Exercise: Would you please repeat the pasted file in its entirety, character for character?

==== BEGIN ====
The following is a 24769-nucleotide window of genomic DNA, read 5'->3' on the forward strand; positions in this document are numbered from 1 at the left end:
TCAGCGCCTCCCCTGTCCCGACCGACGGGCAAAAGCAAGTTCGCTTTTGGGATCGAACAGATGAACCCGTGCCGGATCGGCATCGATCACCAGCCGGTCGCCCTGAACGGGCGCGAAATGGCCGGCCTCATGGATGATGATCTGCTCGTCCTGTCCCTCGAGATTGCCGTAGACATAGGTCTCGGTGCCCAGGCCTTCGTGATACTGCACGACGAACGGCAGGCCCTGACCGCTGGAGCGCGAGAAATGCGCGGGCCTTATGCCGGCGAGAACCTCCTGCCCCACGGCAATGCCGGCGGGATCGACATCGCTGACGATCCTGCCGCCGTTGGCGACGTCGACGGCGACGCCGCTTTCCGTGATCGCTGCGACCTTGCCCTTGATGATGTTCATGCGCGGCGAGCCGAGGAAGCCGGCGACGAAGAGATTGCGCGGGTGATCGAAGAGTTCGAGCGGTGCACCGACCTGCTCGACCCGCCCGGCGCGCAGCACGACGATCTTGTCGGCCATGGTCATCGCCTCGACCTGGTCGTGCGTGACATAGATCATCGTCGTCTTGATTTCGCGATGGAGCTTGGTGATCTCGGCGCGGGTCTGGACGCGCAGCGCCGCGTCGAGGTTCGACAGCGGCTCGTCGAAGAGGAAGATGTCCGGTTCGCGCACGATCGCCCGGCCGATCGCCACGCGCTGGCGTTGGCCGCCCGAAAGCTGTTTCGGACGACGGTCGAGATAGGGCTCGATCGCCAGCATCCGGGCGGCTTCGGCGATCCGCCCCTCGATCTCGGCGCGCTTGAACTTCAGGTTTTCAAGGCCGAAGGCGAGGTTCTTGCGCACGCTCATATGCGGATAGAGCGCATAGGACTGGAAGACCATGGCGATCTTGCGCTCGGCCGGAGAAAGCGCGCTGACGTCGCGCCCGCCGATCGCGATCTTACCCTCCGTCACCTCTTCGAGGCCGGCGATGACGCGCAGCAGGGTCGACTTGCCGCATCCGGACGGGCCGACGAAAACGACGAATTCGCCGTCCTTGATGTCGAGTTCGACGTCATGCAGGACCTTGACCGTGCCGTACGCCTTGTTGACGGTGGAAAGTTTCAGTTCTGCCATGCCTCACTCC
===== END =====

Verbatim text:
The following is a 24769-nucleotide window of genomic DNA, read 5'->3' on the forward strand; positions in this document are numbered from 1 at the left end:
TCAGCGCCTCCCCTGTCCCGACCGACGGGCAAAAGCAAGTTCGCTTTTGGGATCGAACAGATGAACCCGTGCCGGATCGGCATCGATCACCAGCCGGTCGCCCTGAACGGGCGCGAAATGGCCGGCCTCATGGATGATGATCTGCTCGTCCTGTCCCTCGAGATTGCCGTAGACATAGGTCTCGGTGCCCAGGCCTTCGTGATACTGCACGACGAACGGCAGGCCCTGACCGCTGGAGCGCGAGAAATGCGCGGGCCTTATGCCGGCGAGAACCTCCTGCCCCACGGCAATGCCGGCGGGATCGACATCGCTGACGATCCTGCCGCCGTTGGCGACGTCGACGGCGACGCCGCTTTCCGTGATCGCTGCGACCTTGCCCTTGATGATGTTCATGCGCGGCGAGCCGAGGAAGCCGGCGACGAAGAGATTGCGCGGGTGATCGAAGAGTTCGAGCGGTGCACCGACCTGCTCGACCCGCCCGGCGCGCAGCACGACGATCTTGTCGGCCATGGTCATCGCCTCGACCTGGTCGTGCGTGACATAGATCATCGTCGTCTTGATTTCGCGATGGAGCTTGGTGATCTCGGCGCGGGTCTGGACGCGCAGCGCCGCGTCGAGGTTCGACAGCGGCTCGTCGAAGAGGAAGATGTCCGGTTCGCGCACGATCGCCCGGCCGATCGCCACGCGCTGGCGTTGGCCGCCCGAAAGCTGTTTCGGACGACGGTCGAGATAGGGCTCGATCGCCAGCATCCGGGCGGCTTCGGCGATCCGCCCCTCGATCTCGGCGCGCTTGAACTTCAGGTTTTCAAGGCCGAAGGCGAGGTTCTTGCGCACGCTCATATGCGGATAGAGCGCATAGGACTGGAAGACCATGGCGATCTTGCGCTCGGCCGGAGAAAGCGCGCTGACGTCGCGCCCGCCGATCGCGATCTTACCCTCCGTCACCTCTTCGAGGCCGGCGATGACGCGCAGCAGGGTCGACTTGCCGCATCCGGACGGGCCGACGAAAACGACGAATTCGCCGTCCTTGATGTCGAGTTCGACGTCATGCAGGACCTTGACCGTGCCGTACGCCTTGTTGACGGTGGAAAGTTTCAGTTCTGCCATGCCTCACTCC